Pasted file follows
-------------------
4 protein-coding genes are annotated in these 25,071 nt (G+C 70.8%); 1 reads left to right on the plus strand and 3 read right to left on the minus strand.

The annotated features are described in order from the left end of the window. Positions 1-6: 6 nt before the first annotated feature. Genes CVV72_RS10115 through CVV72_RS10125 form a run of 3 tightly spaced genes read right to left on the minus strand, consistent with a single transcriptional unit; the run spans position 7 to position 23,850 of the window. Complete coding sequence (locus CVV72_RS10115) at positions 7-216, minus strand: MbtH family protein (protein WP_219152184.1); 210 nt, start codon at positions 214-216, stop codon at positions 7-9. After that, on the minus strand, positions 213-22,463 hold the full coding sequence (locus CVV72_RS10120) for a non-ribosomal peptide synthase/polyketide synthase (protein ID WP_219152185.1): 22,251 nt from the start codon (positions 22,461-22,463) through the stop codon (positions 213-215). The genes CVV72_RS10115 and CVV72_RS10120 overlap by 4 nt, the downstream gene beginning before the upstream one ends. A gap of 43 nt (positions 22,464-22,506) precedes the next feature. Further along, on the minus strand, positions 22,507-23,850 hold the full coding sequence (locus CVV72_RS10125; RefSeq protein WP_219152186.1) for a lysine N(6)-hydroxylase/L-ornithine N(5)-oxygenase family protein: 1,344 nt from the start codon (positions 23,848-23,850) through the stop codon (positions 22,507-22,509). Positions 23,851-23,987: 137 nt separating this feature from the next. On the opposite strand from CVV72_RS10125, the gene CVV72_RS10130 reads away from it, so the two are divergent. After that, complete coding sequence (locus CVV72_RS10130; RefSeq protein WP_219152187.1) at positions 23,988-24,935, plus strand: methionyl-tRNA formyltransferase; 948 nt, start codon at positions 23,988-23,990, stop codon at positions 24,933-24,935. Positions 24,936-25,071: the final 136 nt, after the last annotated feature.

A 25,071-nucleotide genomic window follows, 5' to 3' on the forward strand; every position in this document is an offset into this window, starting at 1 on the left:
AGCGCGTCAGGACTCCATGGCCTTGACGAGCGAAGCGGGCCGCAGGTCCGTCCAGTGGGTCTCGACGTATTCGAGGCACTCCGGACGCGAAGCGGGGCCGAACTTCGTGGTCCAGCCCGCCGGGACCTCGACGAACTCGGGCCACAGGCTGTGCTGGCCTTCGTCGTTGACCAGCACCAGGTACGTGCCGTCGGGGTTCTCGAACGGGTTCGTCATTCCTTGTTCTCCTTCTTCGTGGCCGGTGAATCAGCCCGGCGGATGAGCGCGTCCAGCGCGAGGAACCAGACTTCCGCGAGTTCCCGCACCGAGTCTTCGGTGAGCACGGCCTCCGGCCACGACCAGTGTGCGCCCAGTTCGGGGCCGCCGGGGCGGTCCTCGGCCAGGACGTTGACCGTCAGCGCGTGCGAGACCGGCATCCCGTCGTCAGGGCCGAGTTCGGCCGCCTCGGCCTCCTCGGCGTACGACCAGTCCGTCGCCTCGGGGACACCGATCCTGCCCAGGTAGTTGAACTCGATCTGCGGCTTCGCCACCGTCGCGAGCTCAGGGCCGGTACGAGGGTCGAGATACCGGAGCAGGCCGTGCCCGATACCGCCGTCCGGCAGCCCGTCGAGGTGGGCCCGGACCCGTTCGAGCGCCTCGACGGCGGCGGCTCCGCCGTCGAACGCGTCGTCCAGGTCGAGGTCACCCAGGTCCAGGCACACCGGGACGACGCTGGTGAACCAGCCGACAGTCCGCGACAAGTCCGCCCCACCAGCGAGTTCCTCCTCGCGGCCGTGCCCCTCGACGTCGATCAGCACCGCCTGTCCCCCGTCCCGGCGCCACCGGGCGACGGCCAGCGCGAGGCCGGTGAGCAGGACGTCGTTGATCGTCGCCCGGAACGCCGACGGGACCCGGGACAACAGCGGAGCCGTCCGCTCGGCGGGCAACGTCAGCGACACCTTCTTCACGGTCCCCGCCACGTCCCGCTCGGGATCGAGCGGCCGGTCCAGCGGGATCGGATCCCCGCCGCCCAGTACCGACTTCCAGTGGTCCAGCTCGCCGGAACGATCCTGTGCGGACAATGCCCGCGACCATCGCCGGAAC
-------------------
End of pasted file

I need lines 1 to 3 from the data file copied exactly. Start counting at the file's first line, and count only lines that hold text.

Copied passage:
4 protein-coding genes are annotated in these 25,071 nt (G+C 70.8%); 1 reads left to right on the plus strand and 3 read right to left on the minus strand.

The annotated features are described in order from the left end of the window. Positions 1-6: 6 nt before the first annotated feature. Genes CVV72_RS10115 through CVV72_RS10125 form a run of 3 tightly spaced genes read right to left on the minus strand, consistent with a single transcriptional unit; the run spans position 7 to position 23,850 of the window. Complete coding sequence (locus CVV72_RS10115) at positions 7-216, minus strand: MbtH family protein (protein WP_219152184.1); 210 nt, start codon at positions 214-216, stop codon at positions 7-9. After that, on the minus strand, positions 213-22,463 hold the full coding sequence (locus CVV72_RS10120) for a non-ribosomal peptide synthase/polyketide synthase (protein ID WP_219152185.1): 22,251 nt from the start codon (positions 22,461-22,463) through the stop codon (positions 213-215). The genes CVV72_RS10115 and CVV72_RS10120 overlap by 4 nt, the downstream gene beginning before the upstream one ends. A gap of 43 nt (positions 22,464-22,506) precedes the next feature. Further along, on the minus strand, positions 22,507-23,850 hold the full coding sequence (locus CVV72_RS10125; RefSeq protein WP_219152186.1) for a lysine N(6)-hydroxylase/L-ornithine N(5)-oxygenase family protein: 1,344 nt from the start codon (positions 23,848-23,850) through the stop codon (positions 22,507-22,509). Positions 23,851-23,987: 137 nt separating this feature from the next. On the opposite strand from CVV72_RS10125, the gene CVV72_RS10130 reads away from it, so the two are divergent. After that, complete coding sequence (locus CVV72_RS10130; RefSeq protein WP_219152187.1) at positions 23,988-24,935, plus strand: methionyl-tRNA formyltransferase; 948 nt, start codon at positions 23,988-23,990, stop codon at positions 24,933-24,935. Positions 24,936-25,071: the final 136 nt, after the last annotated feature.

A 25,071-nucleotide genomic window follows, 5' to 3' on the forward strand; every position in this document is an offset into this window, starting at 1 on the left: